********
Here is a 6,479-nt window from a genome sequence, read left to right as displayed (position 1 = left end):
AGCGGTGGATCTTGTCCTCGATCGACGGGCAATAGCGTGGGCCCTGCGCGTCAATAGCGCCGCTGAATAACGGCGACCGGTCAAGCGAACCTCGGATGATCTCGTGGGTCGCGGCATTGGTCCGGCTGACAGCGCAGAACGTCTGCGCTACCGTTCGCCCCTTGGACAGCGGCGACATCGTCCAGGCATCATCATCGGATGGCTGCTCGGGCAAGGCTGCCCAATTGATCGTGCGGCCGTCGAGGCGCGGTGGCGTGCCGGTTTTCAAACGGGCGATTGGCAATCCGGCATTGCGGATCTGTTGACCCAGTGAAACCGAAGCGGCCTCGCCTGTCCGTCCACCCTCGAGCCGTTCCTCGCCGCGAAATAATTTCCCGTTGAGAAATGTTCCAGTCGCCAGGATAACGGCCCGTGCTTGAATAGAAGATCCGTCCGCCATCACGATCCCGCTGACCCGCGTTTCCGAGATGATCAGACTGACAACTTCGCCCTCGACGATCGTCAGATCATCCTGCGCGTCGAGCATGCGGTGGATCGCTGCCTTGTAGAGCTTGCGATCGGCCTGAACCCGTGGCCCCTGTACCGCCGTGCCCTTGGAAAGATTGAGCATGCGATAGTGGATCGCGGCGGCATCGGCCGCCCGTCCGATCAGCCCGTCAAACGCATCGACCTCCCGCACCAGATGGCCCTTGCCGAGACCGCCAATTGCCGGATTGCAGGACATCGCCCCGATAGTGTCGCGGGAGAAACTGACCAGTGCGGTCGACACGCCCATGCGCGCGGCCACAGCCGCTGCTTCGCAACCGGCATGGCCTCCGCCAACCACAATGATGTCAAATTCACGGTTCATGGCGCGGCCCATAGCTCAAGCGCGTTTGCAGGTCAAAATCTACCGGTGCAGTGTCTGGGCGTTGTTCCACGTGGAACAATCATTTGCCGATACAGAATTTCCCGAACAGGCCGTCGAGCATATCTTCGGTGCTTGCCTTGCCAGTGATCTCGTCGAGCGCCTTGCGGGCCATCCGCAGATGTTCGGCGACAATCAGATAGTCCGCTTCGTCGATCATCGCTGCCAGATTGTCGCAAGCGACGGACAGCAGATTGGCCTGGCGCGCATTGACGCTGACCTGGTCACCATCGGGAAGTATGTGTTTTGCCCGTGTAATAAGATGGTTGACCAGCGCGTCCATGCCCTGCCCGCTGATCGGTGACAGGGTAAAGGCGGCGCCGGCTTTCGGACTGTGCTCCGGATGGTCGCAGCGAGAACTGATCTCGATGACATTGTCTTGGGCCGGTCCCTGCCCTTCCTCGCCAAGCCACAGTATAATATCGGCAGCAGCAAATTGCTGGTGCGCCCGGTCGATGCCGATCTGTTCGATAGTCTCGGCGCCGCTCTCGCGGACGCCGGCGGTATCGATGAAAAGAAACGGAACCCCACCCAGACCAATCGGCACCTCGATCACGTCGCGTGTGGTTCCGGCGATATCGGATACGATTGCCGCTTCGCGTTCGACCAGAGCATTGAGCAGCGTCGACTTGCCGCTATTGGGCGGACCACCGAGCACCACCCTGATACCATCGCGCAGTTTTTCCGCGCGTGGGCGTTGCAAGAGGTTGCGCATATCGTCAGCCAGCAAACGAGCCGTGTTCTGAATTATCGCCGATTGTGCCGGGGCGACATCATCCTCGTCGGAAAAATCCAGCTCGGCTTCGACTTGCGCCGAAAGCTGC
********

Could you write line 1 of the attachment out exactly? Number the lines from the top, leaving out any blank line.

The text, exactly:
Here is a 6,479-nt window from a genome sequence, read left to right as displayed (position 1 = left end):